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Marone Contractors, Inc. v. Colvin

2011 WL 2713436 (N.J. Super. App. Div. 2011)

CONSTRUCTION LIENS — The time deadlines within which construction liens must be filed are strictly enforced and if the owner of a property changes after a Notice of Unpaid Balance is filed, the claimant must timely serve its lien claim against the new owner within the time limits prescribed by law.

A contractor performed concrete work on two residential properties but was not paid for the work. Final notices of unpaid balances, naming the developer and the property owner for whom it did work, were sent. Those notices, however, were filed two days after one of the properties was sold and six days before the second property was sold, but in each case before the new deeds were recorded. New Jersey’s Construction Lien Law “is strictly construed with respect to establishing a lien involving a residential construction contract. ... As a condition precedent to the filing of a lien claim arising under a residential contract, the lien claimant must first file and serve a NUB [Notice of Unpaid Balance] on the owner of the property, and the contractor, against whom the claim is asserted. ... In addition, ‘simultaneously with the service [of a NUB], the lien claimant [must] also serve a demand for arbitration… .’” In this case, the concrete contractor satisfied the statute.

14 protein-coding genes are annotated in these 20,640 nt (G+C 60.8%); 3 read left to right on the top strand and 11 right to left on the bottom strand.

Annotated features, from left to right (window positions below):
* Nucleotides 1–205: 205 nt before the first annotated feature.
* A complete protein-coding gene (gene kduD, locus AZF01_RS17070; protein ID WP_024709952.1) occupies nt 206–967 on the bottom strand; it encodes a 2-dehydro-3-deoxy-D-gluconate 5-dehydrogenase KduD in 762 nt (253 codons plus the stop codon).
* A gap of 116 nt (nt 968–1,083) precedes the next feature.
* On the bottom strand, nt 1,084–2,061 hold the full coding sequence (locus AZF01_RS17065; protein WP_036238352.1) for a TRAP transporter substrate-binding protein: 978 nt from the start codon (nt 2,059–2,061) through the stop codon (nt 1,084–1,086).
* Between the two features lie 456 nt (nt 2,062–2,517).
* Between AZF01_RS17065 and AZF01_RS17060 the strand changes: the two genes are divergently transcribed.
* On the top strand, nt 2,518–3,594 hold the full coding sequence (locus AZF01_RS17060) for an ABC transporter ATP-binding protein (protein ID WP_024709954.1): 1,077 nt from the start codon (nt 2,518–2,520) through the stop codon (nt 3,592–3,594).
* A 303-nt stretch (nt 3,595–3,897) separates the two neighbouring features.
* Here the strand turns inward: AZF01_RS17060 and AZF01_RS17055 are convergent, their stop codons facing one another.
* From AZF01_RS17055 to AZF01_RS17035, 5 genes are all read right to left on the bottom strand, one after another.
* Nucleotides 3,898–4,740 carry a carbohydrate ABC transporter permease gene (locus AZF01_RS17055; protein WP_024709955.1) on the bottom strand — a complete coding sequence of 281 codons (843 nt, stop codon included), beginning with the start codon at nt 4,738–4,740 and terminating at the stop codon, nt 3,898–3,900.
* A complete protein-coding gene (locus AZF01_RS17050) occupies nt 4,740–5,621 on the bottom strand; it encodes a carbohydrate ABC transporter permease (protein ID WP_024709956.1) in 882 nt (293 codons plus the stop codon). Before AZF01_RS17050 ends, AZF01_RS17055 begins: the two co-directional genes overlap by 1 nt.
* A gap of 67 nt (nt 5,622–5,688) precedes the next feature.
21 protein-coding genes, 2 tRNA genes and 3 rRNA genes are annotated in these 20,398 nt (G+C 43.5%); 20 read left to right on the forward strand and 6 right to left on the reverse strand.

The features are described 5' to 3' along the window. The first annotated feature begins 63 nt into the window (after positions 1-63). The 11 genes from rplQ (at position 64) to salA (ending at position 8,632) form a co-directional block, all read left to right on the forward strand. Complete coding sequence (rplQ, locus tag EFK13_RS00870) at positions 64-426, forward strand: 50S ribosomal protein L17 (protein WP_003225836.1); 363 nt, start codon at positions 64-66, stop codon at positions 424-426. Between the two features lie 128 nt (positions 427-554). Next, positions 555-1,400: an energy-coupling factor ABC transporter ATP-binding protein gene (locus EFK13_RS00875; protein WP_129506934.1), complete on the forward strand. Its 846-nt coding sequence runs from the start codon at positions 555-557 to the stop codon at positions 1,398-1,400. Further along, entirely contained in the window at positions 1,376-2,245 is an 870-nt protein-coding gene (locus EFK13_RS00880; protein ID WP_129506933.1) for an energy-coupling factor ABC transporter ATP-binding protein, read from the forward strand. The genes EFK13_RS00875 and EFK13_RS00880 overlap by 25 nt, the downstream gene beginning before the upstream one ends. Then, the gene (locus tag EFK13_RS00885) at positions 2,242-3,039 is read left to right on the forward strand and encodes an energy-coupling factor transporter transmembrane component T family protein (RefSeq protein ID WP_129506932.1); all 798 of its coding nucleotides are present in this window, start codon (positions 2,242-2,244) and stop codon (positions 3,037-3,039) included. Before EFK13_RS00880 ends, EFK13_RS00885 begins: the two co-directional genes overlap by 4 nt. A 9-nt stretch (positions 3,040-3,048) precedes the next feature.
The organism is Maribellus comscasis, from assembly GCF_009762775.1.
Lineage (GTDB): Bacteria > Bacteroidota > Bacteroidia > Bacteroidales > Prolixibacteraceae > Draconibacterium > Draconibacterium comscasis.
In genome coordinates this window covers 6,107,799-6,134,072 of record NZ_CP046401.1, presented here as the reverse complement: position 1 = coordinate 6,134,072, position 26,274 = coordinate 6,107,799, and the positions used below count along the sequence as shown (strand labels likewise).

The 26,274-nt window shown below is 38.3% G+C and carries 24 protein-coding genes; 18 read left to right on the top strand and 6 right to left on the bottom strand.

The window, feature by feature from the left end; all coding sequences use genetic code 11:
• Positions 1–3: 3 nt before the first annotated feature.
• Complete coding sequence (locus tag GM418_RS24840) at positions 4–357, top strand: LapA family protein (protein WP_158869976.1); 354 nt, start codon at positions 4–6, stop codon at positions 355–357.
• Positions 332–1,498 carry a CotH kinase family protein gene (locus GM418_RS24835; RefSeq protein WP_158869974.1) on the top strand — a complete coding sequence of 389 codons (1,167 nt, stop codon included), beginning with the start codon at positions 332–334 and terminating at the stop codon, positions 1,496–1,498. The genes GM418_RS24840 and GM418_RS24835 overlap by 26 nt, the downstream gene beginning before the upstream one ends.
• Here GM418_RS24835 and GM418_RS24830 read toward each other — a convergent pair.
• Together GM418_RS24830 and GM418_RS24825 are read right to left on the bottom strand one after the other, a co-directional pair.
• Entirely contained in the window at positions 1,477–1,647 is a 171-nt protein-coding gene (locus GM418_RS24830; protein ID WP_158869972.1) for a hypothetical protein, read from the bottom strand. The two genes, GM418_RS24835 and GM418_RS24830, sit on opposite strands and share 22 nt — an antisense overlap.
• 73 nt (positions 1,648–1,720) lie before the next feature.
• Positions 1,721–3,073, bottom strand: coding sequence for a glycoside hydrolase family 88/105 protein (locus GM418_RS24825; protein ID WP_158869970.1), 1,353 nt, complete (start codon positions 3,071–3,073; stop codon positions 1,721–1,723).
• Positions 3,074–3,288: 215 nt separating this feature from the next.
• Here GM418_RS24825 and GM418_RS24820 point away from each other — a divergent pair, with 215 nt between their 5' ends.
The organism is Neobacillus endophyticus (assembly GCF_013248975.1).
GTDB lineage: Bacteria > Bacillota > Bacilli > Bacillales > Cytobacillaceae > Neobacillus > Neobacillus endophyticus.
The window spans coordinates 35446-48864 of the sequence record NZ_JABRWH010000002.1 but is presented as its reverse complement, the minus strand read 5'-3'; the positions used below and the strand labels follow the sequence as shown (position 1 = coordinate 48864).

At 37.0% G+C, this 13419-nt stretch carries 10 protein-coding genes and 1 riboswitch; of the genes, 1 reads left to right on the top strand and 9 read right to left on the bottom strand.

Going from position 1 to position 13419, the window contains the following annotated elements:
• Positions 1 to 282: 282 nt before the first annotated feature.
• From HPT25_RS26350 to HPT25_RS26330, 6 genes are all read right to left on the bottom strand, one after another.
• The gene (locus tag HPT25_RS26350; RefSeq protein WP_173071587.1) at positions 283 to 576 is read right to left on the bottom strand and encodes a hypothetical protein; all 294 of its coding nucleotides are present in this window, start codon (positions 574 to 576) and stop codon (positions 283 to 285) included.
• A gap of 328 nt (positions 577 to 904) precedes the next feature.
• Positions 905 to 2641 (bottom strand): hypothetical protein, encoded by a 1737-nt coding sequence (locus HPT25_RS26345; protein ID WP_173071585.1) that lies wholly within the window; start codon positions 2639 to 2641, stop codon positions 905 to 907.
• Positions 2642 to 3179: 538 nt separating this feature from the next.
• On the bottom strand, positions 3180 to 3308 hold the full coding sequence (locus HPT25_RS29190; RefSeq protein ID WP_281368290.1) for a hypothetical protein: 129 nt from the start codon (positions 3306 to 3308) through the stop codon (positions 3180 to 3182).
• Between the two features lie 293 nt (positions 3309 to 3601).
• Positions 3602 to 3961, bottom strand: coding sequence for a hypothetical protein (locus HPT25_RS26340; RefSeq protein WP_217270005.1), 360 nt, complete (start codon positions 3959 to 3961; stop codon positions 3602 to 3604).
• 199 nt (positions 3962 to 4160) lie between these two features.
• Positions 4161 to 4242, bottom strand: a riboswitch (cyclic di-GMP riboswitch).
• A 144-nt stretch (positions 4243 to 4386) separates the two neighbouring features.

According to law, however, “after filing and serving a NUB and demand for arbitration, the claimant must then file a lien claim ‘not later than 90 days following the date the last work, services, material or equipment was provided for which payment is claimed.’” The time deadline is strictly enforced. In addition, “the lien claim must name the owner (or lessee) of the property, ... and it must be served on the owner and contractor. ... Where property is conveyed between the time of the contract and the time of filing of the lien claim, the proper parties to the lien claim are the person or persons holding title when the lien claim is filed.” In this case, although the contractor filed lien claims against the original owner and the original owner’s general contractor within the 90 day period (and got entangled in bankruptcy proceedings), it did not timely file the lien claims against the new owners. Consequently, when the concrete contractor sought to enforce the lien claims against the property, it efforts were dismissed by the Court because the contractor had failed to serve the lien claim against the new owners of the property within the time limits prescribed by the Law.

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